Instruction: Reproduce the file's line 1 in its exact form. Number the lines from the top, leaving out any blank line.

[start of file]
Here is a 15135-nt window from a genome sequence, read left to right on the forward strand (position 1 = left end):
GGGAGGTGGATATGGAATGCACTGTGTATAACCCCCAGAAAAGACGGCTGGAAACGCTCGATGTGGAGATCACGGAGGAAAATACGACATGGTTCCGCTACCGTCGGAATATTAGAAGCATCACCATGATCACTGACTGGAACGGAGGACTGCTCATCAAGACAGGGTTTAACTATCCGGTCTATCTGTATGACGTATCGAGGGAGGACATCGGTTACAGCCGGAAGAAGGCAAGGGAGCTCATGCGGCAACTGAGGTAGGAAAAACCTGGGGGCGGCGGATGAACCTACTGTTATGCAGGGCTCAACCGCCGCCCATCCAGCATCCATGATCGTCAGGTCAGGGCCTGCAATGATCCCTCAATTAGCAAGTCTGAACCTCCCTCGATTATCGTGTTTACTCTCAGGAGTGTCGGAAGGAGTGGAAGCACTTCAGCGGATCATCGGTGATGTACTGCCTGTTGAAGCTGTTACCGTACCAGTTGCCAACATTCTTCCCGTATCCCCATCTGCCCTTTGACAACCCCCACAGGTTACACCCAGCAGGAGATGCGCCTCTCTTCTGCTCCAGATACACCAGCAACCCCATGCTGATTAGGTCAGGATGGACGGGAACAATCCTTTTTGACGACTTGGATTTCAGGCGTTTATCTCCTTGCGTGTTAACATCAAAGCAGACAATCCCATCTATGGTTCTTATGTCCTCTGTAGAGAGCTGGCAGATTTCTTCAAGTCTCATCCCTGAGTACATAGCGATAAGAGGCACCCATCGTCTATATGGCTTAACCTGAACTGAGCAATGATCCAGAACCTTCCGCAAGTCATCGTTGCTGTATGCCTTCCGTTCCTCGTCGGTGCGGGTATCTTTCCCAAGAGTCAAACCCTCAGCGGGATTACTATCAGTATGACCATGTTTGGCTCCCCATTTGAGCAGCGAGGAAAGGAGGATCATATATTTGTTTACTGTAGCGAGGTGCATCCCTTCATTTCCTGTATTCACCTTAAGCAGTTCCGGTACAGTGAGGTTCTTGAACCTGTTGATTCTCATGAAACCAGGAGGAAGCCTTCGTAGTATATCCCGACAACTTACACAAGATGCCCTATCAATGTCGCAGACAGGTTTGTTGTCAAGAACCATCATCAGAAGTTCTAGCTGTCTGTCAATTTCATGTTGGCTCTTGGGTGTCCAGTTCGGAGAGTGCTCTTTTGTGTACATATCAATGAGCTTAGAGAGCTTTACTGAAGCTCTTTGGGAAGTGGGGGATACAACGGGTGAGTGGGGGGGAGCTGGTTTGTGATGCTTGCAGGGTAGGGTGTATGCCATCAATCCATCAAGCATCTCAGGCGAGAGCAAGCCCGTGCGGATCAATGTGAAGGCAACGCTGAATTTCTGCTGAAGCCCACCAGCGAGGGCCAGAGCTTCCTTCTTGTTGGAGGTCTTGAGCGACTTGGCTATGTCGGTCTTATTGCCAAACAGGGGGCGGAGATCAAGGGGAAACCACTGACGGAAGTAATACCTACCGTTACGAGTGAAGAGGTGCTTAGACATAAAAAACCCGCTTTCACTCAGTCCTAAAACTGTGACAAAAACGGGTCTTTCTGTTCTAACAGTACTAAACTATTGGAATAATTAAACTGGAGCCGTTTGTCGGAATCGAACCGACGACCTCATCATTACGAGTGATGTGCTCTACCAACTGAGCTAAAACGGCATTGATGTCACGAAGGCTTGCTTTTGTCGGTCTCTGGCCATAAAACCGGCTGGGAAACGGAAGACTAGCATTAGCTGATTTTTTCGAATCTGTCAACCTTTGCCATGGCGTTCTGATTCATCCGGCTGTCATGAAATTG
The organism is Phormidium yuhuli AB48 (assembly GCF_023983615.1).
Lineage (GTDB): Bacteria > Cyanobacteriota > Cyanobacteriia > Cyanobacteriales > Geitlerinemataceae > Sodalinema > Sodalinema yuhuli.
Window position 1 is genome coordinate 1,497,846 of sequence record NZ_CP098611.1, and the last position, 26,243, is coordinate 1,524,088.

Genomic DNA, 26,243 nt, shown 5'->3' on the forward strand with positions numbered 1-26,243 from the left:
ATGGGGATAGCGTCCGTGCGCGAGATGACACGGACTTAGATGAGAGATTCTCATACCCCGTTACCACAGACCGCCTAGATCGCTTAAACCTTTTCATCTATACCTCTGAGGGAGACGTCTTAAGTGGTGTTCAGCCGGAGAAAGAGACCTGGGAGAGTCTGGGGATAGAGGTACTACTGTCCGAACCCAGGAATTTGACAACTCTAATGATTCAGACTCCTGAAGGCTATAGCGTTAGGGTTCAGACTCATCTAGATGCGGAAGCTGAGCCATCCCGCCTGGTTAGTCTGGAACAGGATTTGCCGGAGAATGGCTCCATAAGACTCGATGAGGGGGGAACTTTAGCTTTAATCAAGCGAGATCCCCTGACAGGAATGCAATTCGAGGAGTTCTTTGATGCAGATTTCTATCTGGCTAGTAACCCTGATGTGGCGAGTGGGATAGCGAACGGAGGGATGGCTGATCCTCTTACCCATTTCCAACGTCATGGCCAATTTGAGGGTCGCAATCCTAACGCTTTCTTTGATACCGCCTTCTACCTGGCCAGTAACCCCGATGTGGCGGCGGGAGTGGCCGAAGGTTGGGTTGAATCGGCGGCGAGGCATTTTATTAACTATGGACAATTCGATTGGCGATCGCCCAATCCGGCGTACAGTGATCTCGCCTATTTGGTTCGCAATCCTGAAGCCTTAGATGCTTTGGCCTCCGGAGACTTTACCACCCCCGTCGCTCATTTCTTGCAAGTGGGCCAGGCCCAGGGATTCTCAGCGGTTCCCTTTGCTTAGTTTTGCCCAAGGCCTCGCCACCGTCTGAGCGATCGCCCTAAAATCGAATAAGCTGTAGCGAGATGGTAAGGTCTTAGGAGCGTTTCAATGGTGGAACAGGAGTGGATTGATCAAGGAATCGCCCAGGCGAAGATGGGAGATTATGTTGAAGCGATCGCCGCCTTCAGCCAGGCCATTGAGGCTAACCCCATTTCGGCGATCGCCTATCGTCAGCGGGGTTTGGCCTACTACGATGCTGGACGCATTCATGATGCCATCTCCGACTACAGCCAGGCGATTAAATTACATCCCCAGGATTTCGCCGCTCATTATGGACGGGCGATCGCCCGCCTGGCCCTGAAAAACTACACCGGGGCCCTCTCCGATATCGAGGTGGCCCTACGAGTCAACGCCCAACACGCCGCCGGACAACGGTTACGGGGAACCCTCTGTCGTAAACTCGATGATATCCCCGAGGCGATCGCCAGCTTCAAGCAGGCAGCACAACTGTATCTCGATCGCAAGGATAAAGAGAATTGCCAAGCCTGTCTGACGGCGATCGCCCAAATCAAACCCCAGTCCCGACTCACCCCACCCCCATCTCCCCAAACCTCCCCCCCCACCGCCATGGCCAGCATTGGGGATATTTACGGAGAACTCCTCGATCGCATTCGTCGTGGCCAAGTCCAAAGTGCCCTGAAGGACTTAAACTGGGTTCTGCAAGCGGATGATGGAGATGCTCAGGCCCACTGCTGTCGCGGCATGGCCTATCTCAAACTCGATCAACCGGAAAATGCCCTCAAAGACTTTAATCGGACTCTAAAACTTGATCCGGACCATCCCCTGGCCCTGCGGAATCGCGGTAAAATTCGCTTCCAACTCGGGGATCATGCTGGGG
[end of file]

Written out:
Here is a 15135-nt window from a genome sequence, read left to right on the forward strand (position 1 = left end):